Almost immediately after the Mudros Armistice (October 30, 1918), officials deemed responsible by the British for carrying out the so-called Armenian Genocide were arrested in Malta and detained in Istanbul. The Allies then sent them aboard SS Princess Ena Malta and HMS Benbow to the British colony of Malta in an attempted prosecution. Here they were held for about three years from March 1919, while searches were conducted in the archives of Istanbul, London, Paris and Washington.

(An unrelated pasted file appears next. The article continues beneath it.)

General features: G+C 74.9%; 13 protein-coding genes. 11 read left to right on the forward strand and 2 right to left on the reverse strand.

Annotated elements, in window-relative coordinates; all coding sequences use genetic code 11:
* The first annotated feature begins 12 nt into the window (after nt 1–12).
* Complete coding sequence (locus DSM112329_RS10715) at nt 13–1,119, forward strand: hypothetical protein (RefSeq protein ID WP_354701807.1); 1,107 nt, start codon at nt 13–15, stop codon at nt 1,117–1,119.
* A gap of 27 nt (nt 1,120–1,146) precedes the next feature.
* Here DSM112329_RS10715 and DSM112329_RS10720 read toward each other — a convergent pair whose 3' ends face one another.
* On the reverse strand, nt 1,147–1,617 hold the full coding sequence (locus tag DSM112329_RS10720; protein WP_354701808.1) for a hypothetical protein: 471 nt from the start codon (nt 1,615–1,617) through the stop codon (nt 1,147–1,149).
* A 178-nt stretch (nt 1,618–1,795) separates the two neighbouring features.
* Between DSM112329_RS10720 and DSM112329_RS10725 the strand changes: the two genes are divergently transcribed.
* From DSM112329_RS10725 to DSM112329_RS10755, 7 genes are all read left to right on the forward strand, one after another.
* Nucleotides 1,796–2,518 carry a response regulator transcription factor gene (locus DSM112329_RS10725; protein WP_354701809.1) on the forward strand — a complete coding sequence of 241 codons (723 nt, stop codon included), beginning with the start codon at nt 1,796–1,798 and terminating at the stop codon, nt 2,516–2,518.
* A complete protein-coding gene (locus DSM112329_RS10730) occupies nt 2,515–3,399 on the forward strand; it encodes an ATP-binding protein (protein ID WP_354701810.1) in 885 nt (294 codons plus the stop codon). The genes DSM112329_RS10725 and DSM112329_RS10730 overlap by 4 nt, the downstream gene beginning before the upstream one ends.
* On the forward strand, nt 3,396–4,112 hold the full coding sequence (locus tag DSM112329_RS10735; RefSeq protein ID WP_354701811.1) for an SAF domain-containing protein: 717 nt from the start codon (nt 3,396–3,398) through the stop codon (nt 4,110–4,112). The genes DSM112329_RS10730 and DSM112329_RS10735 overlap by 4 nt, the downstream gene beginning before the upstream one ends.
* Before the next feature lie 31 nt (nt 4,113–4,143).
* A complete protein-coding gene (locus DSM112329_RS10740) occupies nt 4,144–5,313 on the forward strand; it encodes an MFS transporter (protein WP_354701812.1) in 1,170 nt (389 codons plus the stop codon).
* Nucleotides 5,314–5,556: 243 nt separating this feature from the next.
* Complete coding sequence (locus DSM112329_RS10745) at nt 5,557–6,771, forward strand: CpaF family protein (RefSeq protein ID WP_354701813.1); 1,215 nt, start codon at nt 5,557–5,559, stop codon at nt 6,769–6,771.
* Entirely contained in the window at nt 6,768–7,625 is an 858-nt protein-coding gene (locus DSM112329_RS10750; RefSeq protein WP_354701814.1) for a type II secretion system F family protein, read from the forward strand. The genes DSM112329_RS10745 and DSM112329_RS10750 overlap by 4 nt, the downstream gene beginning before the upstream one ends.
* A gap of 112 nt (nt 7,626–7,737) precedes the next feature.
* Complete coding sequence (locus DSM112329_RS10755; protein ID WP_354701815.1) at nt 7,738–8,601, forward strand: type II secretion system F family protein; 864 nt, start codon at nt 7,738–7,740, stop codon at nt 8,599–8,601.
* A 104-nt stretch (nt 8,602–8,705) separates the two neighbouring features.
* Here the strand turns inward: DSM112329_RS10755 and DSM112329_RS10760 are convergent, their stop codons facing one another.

Giovanni Bonello, judge of the European Court of Human Rights, claims that the prisoners were released in 1921 after they had no legal framework to prosecute them as war criminals. The release eventually took place in exchange for the 22 British prisoners detained by Mustafa Kemal Atatürk.
Soon the Armenian Revolutionary Federation (“Dashnak”) started a murder campaign to play for its own judge. A number of former Ottoman political and military figures, as well as Azerbaijani figures, were murdered between 1920 and 1922. Dashnak defends her actions because of the Turkish role in the Armenian relocations and the Baku massacre, but forget to mention their own role in this matter.